Caltrans Issues Emergency Declaration for Orange County Landslide Disrupting Passenger Rail Service


District: Headquarters 
Contact: Edward Barrera

Sacramento ― Caltrans today issued an emergency declaration (DOCXfor the recent landslide in San Clemente that halted passenger train service on a portion of the nation’s second-busiest intercity rail corridor. The emergency declaration, signed by Caltrans Director Tony Tavares, allows the Orange County Transportation Authority (OCTA), which owns the rail line, to access up to $10 million in immediate emergency repair funding.

“This section of rail is vital to the economic prosperity of the entire Southern California region and provides critical commuter, intercity and freight rail service every day. This emergency declaration will give OCTA the immediate funding needed to fix this landslide and get the trains moving again as quickly and safely as possible.”

Tony Tavares, Caltrans Director
The landslide occurred Jan. 24 and affects Amtrak service along the Pacific Surfliner route, as well as the local Metrolink commuter train services. OCTA and Metrolink have begun significant grading and excavating work on the area near the Mariposa Pedestrian Bridge, though the slope remains unstable and there is no current estimate for when passenger service will resume. 
Freight trains have used the rail at drastically reduced speeds (10 mph) during late night hours when crews aren’t working.
Currently, passenger trains are stopped between the San Juan Capistrano and Oceanside stations. Passengers are being bused between the two.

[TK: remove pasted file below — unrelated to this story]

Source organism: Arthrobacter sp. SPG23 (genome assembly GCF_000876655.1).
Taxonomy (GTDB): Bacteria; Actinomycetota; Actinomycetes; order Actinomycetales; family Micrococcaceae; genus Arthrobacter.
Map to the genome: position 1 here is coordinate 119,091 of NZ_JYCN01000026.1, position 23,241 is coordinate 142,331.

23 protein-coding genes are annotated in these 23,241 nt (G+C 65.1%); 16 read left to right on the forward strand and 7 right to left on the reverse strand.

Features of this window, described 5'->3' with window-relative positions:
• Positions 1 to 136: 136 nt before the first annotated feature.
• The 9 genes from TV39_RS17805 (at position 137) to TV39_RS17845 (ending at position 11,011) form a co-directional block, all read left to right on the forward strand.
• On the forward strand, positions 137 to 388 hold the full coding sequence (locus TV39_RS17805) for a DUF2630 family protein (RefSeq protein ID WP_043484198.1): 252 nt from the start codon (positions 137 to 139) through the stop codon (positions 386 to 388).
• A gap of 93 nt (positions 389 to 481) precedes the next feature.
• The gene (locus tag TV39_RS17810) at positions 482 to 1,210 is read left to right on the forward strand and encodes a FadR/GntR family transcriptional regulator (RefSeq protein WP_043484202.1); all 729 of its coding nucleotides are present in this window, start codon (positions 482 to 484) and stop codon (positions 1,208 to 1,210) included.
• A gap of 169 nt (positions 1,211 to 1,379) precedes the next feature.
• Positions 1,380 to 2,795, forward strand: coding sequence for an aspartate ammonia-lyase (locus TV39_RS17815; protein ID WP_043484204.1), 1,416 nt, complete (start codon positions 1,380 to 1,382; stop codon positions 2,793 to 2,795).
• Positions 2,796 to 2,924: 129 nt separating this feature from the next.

This section of track is part of the 351-mile LOSSAN (San Luis Obispo-to-San Diego) corridor that includes 41 stations and more than 150 daily passenger trains, with an annual ridership of nearly 3 million on Amtrak Pacific Surfliner intercity trains and 5 million on Metrolink and COASTER commuter trains. One in every nine Amtrak riders in the country uses the corridor, the busiest state-supported Amtrak route.
Because of its unique location along the California coastline, the LOSSAN corridor is at heightened risk from coastal erosion, sea-level rise and other impacts from extreme weather events fueled by climate change. The California State Transportation Agency (CalSTA) has convened a LOSSAN Working Group to support corridor-wide coordination to identify and quickly respond to emerging issues and opportunities to improve service.
Today’s emergency declaration denotes that Caltrans believes this situation is a matter of state concern and that immediate work and remedial measures are required to alleviate, repair, and restore the damage to the tracks. The California Transportation Commission provides the emergency funding.
Visit OCTA's San Clemente Track Closure web page for the latest updates

Gallery: San Clemente landslide between Irvine and Oceanside